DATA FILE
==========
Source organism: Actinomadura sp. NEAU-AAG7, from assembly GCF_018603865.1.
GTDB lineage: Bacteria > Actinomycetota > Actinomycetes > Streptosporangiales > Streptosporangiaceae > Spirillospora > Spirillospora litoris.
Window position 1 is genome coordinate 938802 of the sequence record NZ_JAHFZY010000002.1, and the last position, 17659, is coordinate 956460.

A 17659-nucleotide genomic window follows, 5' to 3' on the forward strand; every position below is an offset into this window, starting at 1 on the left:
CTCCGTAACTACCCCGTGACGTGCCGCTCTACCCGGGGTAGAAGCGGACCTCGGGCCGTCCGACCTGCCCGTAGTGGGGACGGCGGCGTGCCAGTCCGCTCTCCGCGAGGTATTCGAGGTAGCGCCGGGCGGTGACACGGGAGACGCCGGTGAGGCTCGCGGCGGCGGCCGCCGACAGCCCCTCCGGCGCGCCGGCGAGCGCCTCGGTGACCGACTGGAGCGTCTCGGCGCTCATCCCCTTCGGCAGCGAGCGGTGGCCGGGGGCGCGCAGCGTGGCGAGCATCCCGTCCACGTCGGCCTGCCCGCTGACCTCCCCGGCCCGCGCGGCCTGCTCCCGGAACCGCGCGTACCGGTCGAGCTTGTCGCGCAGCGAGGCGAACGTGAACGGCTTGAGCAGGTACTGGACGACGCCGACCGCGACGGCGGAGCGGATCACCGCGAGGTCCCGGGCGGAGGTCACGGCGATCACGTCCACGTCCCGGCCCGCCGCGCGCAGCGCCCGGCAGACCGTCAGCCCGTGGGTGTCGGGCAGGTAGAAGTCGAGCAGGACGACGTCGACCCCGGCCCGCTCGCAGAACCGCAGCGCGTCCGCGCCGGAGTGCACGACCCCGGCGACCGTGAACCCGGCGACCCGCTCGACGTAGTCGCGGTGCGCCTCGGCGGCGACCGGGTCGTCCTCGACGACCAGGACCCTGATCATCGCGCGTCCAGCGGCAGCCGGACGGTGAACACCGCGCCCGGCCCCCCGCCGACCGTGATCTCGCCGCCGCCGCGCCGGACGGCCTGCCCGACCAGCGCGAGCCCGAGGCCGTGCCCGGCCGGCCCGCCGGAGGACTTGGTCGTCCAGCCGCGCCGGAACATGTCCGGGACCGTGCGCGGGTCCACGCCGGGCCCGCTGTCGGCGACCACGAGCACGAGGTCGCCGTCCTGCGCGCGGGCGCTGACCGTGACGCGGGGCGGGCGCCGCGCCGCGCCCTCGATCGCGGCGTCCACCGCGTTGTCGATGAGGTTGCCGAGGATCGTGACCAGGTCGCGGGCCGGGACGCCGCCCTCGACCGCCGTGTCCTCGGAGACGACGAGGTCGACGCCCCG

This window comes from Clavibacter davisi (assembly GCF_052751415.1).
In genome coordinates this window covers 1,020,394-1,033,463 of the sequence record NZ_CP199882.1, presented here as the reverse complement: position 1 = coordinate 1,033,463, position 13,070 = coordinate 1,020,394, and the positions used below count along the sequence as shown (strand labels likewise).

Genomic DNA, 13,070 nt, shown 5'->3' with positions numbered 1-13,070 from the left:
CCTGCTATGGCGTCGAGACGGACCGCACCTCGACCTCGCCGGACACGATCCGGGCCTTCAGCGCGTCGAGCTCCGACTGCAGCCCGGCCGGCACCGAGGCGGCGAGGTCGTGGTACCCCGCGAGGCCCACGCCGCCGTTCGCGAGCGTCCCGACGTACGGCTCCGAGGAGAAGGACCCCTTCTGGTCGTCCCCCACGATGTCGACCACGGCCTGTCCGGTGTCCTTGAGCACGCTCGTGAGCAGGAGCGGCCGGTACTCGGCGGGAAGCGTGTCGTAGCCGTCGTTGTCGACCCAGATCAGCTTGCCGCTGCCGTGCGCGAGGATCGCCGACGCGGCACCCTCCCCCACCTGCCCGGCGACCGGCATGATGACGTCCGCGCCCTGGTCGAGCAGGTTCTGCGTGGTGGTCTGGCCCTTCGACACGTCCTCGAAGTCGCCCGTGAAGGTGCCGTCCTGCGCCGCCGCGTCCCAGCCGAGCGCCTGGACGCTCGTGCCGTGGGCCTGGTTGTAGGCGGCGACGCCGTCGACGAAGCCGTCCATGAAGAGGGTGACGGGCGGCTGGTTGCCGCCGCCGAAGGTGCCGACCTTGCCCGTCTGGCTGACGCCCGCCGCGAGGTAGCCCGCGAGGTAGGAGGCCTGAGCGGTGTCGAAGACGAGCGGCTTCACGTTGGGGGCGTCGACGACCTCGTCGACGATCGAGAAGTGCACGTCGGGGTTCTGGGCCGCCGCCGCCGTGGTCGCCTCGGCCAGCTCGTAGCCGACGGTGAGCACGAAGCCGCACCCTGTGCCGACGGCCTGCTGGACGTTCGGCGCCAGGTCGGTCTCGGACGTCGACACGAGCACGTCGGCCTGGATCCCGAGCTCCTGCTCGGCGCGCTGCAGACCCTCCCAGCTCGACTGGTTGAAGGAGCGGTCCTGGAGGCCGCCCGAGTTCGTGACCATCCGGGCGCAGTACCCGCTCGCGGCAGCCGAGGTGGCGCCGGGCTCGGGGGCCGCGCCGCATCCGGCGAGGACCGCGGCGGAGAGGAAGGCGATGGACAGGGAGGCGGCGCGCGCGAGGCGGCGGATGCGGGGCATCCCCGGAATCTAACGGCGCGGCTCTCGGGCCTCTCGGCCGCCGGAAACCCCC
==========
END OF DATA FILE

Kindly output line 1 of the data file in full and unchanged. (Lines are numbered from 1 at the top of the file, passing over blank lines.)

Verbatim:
Source organism: Actinomadura sp. NEAU-AAG7, from assembly GCF_018603865.1.